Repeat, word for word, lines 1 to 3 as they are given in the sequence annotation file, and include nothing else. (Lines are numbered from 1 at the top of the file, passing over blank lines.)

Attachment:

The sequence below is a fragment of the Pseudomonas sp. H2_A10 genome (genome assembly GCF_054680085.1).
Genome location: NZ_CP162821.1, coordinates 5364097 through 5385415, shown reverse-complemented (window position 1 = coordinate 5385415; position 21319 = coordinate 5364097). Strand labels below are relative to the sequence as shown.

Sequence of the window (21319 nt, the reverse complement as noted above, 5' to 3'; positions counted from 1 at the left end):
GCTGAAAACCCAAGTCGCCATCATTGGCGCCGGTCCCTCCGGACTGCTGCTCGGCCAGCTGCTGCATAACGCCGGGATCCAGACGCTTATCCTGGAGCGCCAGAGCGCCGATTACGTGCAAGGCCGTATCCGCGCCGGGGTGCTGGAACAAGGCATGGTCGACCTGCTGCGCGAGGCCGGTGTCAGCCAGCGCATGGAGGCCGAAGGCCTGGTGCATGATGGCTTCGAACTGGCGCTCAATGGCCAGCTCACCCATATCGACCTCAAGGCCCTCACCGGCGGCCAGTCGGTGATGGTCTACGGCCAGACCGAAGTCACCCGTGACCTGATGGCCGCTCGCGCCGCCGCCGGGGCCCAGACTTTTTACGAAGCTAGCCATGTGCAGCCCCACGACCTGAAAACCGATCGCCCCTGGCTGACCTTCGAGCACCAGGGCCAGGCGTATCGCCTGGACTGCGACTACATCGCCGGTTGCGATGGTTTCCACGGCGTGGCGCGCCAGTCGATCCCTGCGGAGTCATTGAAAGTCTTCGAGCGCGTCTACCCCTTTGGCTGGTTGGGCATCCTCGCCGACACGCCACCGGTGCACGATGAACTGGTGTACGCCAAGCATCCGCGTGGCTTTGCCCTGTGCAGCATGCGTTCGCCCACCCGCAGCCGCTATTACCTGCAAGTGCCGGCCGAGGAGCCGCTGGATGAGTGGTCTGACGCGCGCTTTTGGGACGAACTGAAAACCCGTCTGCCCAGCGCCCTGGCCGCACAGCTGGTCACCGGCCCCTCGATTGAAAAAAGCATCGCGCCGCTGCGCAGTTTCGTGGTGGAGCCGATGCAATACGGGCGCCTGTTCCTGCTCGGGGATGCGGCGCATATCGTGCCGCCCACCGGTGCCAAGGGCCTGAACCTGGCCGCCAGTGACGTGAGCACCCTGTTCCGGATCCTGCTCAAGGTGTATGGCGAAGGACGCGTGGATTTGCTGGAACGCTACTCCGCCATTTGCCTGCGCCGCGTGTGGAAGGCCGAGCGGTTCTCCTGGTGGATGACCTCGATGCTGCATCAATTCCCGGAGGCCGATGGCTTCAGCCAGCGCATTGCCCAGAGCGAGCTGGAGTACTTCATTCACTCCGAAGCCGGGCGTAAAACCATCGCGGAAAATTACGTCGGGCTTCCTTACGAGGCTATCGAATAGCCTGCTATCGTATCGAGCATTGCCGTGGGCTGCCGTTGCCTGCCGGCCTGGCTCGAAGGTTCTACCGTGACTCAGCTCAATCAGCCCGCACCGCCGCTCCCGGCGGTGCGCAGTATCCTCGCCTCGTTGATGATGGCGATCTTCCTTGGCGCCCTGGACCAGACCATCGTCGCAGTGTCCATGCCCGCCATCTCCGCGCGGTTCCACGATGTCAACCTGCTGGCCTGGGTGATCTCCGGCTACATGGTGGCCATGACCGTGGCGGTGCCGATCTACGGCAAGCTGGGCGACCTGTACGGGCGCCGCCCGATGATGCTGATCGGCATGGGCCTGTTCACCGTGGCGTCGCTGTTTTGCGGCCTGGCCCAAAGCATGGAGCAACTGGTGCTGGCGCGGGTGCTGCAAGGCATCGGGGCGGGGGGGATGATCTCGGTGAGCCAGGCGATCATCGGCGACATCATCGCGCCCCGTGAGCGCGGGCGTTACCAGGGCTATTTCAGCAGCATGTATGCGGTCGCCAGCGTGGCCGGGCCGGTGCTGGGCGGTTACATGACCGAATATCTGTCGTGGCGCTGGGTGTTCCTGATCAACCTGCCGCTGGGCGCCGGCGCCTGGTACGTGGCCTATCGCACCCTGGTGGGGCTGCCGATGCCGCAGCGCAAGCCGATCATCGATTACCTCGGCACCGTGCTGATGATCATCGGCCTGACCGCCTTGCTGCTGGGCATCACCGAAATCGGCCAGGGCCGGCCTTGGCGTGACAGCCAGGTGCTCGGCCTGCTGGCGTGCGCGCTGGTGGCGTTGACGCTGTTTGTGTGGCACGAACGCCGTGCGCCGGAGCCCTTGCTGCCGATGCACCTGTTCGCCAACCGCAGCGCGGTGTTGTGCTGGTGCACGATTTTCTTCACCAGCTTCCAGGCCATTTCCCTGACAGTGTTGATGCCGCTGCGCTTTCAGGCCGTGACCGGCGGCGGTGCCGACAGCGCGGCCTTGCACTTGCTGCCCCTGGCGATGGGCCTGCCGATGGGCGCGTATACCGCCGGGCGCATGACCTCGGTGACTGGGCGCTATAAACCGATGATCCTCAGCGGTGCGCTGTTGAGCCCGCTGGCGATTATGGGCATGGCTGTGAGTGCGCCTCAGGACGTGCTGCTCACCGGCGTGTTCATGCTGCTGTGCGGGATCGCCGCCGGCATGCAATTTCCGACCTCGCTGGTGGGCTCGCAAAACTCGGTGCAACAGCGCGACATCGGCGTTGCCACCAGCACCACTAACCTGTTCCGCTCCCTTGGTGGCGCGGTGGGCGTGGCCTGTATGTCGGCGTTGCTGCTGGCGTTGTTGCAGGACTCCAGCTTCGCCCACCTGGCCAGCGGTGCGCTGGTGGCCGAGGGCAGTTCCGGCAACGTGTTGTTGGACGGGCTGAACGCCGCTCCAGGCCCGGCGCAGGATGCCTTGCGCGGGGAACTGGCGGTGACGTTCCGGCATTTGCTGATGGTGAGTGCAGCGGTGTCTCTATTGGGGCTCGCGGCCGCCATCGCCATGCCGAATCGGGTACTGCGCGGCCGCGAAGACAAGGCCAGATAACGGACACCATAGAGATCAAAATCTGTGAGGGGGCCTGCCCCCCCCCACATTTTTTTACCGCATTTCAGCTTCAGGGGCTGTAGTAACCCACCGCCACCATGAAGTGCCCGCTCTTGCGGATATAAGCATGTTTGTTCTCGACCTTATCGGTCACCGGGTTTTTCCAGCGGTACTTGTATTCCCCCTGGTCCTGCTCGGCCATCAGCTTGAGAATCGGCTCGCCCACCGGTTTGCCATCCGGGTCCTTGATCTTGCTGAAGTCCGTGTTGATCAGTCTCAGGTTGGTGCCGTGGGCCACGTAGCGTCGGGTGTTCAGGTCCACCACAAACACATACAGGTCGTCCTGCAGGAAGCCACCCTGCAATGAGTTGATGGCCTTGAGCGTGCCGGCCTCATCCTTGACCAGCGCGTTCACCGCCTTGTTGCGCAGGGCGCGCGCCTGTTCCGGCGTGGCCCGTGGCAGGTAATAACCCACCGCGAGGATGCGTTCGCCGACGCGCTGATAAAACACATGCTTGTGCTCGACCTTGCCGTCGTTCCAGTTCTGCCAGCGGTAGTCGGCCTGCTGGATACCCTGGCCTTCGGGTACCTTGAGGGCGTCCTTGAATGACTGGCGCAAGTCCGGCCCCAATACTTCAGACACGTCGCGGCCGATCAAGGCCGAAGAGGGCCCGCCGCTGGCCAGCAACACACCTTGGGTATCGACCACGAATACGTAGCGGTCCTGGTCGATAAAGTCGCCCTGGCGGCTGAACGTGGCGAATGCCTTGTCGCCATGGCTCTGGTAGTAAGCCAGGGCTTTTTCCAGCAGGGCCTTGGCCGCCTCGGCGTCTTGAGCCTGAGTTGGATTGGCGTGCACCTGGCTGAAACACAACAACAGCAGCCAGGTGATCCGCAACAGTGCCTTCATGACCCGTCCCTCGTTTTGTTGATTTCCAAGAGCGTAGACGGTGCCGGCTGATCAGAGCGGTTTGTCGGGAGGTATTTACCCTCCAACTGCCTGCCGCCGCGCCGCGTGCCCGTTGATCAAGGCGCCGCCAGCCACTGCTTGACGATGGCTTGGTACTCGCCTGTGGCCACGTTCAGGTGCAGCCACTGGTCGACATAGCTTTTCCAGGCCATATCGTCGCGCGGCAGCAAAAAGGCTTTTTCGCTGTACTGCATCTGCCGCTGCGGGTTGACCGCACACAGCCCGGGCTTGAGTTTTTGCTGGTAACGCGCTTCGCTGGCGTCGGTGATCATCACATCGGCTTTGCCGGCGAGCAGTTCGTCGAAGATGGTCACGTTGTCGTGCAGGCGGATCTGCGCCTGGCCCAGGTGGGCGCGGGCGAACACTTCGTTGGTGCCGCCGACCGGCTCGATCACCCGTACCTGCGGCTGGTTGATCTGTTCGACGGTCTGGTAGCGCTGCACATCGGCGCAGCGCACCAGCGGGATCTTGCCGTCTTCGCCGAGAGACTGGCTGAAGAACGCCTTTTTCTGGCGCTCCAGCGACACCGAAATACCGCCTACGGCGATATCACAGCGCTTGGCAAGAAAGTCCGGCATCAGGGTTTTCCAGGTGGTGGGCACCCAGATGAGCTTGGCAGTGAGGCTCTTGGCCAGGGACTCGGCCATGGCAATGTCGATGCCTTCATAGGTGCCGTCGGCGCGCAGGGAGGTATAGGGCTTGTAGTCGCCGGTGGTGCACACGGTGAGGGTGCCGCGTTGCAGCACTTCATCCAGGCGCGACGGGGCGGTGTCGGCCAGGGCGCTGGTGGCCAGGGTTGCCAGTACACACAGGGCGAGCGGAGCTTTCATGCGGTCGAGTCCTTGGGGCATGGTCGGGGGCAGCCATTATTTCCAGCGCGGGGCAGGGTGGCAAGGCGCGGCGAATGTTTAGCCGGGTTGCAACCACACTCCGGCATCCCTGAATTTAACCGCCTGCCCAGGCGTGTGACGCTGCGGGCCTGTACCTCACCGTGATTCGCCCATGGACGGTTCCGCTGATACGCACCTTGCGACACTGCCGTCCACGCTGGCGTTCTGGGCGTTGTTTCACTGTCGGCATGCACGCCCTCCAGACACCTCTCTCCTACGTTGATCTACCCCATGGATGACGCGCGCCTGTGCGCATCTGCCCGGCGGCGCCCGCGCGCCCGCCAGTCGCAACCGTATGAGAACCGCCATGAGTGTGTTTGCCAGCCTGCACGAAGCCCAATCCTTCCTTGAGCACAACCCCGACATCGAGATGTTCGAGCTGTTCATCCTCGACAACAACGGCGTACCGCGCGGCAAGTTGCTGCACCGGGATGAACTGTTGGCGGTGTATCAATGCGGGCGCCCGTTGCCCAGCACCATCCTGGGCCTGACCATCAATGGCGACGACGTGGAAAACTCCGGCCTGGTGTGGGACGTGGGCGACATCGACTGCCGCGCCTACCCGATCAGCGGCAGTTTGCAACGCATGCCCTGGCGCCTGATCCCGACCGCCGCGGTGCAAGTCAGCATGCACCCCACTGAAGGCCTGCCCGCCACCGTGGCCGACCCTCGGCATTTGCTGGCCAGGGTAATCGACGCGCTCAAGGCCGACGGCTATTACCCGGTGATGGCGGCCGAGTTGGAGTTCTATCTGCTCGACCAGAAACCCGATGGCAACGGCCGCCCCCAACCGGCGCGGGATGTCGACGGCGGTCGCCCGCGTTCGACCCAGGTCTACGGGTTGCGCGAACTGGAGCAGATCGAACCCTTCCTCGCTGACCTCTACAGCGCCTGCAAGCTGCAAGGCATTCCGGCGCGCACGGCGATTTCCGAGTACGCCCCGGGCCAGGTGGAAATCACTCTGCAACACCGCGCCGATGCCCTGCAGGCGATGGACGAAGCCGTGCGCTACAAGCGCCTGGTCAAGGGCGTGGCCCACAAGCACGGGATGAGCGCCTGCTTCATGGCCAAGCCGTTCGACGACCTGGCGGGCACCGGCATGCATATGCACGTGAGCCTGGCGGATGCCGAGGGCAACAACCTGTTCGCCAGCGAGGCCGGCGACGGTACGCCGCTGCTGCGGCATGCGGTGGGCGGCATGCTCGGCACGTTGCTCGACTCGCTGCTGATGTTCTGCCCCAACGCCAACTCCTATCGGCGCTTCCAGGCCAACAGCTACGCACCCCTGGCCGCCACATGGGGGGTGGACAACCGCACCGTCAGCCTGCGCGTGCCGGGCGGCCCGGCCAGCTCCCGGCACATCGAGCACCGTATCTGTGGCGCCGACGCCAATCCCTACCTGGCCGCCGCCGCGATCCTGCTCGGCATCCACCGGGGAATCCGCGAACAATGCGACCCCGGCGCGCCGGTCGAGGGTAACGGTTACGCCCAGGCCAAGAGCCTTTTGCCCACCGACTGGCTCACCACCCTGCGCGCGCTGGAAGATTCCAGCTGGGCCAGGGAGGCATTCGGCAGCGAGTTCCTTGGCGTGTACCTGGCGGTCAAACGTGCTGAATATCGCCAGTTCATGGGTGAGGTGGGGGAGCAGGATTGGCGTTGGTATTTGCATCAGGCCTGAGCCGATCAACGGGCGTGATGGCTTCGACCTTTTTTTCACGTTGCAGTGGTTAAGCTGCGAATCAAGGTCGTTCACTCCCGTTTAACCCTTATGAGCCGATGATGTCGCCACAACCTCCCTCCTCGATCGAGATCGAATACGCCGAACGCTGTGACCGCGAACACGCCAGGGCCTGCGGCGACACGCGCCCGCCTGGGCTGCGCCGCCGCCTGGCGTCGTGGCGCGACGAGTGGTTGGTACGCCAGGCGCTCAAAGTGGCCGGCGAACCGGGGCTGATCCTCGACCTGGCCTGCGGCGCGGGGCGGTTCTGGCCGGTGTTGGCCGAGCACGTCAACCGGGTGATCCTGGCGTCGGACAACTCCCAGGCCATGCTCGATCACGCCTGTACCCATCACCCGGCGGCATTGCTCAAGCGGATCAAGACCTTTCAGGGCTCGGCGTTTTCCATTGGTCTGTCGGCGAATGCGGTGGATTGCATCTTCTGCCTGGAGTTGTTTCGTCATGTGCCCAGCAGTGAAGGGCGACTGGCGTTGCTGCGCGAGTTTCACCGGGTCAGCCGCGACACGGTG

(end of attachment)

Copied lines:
The sequence below is a fragment of the Pseudomonas sp. H2_A10 genome (genome assembly GCF_054680085.1).
Genome location: NZ_CP162821.1, coordinates 5364097 through 5385415, shown reverse-complemented (window position 1 = coordinate 5385415; position 21319 = coordinate 5364097). Strand labels below are relative to the sequence as shown.

Sequence of the window (21319 nt, the reverse complement as noted above, 5' to 3'; positions counted from 1 at the left end):